Apart from brain breaks, I also like to plan learning activities that require some movement. Little learners can’t sit still for long stretches, so I’ll plan activities like gallery walks, solve the room, scavenger hunts, and nature walks outside whenever possible.
A good, old-fashioned dance party is always a fun idea! Planning for movement doesn’t have to require a lot of prep or inspiration, just be sure to save some time to move and shake!
Building relationships with my students, and fostering community among them, is my top priority. Yes, I want them to become awesome readers and excel with their math skills, but I also want them to feel a sense of belonging.
That’s why I make sure to plan activities that specifically target our classroom culture. There are a couple of main ways I do this.
First, the morning meeting. I never start my day without this key activity! Even during distance learning (especially during distance learning!), I made sure to begin each day with the morning meeting. The goal is to set the tone for the day, to set expectations, and to check in on each other.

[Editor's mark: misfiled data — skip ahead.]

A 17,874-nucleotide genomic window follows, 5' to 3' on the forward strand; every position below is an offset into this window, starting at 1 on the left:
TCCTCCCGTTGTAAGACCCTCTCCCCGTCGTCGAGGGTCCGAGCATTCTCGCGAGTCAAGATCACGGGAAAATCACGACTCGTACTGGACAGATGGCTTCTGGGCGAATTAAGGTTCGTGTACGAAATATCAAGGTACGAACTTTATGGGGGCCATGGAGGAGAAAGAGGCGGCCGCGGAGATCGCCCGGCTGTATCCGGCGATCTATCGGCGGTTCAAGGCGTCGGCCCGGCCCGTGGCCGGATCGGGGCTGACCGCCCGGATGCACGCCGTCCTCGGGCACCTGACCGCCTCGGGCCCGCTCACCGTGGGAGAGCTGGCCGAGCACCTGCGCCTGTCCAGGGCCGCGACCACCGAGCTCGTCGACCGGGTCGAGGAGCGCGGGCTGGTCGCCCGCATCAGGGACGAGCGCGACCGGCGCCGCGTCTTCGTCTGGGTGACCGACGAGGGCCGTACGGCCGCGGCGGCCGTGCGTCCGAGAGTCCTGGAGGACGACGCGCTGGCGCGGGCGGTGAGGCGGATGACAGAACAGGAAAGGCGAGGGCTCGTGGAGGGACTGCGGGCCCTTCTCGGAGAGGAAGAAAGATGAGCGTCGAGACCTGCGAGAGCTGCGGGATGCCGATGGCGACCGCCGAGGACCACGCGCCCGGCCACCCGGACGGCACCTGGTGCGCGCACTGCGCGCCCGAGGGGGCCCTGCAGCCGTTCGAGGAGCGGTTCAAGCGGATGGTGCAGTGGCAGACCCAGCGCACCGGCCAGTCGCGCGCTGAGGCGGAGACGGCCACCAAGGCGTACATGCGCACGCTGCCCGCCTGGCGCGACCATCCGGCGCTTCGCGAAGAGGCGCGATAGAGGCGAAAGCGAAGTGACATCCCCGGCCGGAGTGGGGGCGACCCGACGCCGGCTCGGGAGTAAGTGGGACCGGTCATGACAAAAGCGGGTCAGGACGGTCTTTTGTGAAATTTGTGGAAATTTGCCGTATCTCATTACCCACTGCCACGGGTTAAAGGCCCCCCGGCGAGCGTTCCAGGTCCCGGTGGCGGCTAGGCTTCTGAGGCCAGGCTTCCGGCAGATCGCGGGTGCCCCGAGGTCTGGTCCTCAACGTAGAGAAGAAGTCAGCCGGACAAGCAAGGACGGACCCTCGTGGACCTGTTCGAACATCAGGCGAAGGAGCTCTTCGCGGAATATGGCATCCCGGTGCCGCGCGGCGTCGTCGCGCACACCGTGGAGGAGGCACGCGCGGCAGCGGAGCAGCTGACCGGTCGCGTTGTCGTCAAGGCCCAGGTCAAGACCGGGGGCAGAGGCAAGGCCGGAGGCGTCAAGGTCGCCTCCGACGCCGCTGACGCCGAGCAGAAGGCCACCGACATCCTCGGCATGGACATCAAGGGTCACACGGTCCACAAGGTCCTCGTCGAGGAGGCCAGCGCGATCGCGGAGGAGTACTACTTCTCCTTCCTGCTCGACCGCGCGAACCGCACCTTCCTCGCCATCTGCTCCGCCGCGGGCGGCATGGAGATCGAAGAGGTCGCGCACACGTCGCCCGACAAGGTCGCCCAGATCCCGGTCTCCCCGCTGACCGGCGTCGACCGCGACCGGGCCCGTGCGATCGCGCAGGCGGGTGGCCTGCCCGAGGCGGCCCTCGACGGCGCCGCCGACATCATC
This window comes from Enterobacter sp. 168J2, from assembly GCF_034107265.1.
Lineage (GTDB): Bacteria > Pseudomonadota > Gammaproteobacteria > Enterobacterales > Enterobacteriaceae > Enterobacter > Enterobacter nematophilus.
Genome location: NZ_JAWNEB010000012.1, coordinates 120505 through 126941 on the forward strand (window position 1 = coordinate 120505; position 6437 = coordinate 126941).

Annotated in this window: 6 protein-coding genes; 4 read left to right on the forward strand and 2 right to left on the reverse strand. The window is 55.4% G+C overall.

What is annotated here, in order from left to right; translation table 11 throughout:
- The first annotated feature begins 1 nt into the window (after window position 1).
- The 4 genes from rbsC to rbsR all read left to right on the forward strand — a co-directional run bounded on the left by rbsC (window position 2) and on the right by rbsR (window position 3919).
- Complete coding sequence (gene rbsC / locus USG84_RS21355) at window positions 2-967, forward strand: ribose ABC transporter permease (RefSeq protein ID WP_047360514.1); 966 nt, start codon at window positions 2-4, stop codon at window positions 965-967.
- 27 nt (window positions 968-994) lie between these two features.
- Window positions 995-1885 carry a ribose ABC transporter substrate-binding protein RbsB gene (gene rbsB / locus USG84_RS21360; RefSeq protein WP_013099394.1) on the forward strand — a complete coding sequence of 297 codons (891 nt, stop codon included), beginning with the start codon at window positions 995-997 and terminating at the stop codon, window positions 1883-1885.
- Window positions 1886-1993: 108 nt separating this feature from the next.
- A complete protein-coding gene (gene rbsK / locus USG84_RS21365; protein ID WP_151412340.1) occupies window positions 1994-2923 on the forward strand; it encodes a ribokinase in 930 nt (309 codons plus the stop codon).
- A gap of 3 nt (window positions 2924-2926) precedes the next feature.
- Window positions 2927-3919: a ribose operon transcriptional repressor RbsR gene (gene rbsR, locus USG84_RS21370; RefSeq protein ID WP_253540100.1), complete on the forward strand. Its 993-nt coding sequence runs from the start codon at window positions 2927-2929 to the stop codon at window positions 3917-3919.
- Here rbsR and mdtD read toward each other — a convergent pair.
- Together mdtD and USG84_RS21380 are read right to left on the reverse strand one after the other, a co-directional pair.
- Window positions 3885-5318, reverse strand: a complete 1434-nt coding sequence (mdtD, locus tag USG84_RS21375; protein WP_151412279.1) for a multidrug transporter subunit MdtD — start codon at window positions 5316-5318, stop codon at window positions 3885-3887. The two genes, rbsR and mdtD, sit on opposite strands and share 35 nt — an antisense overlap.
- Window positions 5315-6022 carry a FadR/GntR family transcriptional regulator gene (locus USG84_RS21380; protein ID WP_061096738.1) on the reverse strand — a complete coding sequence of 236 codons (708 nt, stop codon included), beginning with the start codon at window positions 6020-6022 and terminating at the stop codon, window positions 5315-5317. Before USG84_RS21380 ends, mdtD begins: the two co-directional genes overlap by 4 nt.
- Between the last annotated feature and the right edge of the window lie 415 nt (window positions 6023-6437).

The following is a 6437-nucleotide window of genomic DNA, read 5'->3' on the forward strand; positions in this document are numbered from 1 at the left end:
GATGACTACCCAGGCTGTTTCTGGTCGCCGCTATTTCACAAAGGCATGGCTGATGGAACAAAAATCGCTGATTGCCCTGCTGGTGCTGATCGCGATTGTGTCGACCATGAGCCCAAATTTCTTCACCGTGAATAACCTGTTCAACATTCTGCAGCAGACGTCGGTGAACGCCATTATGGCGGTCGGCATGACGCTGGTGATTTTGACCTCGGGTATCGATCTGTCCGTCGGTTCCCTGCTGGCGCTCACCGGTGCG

Morning meetings include the following pieces:
- A greeting from me! This is where I set the tone for positivity with a happy hello and some words of encouragement.
- Student check-in: how are we feeling today?
- Weather report.
- Days of the week, current month, and total days in school.
- Number of the day
- Warm-up with movement
- Student share time
- Today’s agenda
Read more about my morning meetings, including how I adapted them for digital learning.
Sometimes I also incorporate Chit Chat into my morning meetings. This can be a great community building activity that you can use during transition time as well. The goal for this activity is to encourage thoughtful conversation among students. I use prompts in five different categories to get them talking:
- I would rather…
- My favorite…
- I think I can…
- If I could, I would…
- I know all about…
This time of year is a great time to find new teacher friends, new colleagues to collaborate with, and new fresh ideas. Join our Facebook community group in order to do just that!